The answer depends on the type of experiment.
While these elements have several things in
common, they have many differences as well,
including (just to name a few), their atomic size
(the atoms get bigger going down the chart), their
density (helium is lighter than air, but argon is
heavier than air), and their boiling points.
For some experiments, these differences may not
matter, for example if you simply need a
non-reactive gas. For other experiments, their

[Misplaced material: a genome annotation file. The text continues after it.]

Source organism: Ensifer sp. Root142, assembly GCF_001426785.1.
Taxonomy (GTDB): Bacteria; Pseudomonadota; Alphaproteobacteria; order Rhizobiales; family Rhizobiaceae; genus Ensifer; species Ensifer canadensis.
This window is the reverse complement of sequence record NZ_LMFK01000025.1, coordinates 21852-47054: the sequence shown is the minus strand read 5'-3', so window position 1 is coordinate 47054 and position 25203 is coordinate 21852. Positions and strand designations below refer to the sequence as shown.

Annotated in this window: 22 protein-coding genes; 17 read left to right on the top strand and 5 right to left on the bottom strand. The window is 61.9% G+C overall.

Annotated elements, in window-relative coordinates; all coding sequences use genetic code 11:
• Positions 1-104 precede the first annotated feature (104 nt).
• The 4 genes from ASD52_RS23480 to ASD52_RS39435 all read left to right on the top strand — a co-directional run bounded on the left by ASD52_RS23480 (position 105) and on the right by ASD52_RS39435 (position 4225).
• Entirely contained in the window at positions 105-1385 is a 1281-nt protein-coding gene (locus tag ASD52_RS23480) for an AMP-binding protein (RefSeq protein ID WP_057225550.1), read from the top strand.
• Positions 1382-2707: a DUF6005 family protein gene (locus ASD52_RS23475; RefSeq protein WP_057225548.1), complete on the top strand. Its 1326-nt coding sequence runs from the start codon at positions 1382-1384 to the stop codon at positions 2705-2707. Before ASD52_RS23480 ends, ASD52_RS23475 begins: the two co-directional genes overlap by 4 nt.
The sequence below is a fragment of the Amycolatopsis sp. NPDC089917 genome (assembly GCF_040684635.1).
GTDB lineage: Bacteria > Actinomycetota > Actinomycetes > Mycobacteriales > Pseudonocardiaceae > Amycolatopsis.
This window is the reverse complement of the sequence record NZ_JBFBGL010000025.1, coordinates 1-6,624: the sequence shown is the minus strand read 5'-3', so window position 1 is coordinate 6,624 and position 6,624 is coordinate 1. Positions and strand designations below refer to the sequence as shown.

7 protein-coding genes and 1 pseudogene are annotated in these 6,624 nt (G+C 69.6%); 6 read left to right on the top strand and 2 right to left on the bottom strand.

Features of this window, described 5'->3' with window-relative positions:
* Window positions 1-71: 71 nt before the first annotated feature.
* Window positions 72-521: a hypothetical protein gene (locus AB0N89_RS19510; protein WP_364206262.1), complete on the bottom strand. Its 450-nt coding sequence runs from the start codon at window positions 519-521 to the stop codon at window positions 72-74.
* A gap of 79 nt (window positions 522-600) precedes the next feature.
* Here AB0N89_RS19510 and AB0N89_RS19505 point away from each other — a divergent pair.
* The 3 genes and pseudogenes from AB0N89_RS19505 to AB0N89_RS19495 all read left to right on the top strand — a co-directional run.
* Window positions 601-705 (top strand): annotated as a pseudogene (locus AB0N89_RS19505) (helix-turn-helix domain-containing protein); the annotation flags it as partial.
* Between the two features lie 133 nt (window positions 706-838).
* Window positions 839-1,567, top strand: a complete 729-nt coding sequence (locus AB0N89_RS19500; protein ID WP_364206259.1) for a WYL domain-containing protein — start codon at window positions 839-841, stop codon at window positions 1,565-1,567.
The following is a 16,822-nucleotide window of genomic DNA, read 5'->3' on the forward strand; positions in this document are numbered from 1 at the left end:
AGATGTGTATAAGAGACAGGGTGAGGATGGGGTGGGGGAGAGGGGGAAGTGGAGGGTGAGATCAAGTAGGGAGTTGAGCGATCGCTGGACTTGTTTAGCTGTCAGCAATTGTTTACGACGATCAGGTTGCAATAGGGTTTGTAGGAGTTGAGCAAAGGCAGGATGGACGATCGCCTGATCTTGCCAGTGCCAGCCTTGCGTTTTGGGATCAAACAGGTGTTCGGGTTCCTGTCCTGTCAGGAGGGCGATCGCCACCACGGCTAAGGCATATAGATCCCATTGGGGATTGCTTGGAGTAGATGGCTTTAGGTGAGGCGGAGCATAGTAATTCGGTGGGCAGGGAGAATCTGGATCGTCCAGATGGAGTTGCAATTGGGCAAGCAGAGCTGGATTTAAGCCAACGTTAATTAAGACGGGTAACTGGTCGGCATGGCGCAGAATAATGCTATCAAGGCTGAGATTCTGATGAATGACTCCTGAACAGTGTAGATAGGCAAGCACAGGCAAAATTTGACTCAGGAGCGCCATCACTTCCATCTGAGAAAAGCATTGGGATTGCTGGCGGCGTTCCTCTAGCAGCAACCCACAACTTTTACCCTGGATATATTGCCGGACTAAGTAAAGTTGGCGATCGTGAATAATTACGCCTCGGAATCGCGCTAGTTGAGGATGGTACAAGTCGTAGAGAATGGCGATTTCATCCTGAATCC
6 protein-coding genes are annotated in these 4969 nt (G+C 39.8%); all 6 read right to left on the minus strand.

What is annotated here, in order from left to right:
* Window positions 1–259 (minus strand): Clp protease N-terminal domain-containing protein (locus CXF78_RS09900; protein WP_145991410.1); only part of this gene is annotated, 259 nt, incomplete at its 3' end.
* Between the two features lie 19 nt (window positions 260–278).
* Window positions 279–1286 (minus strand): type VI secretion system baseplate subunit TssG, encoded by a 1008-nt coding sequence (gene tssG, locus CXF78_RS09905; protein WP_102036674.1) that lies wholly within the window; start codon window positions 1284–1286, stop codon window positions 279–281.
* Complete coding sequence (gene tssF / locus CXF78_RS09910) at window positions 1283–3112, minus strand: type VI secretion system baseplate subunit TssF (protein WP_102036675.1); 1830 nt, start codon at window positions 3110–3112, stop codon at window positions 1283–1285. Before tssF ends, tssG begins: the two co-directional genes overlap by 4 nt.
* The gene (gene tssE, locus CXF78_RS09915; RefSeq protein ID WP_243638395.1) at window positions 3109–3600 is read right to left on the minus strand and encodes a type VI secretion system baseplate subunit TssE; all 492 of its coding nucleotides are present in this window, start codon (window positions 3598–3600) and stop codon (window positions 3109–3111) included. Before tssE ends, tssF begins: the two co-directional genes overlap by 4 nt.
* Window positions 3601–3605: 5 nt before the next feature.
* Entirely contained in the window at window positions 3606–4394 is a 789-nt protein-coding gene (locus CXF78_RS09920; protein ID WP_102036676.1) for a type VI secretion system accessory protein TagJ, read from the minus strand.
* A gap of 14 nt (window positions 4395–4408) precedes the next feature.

differences may matter, and a scientist may even
want to take advantage of those differences. For
example, compressed liquid helium is commonly used
in science because it is VERY cold, just 4 Kelvin.
Neon, argon and the rest of the group 8 elements
cannot get this cold when liquefied. Neon can be
used for red light emission (like in neon signs),
but helium cannot.
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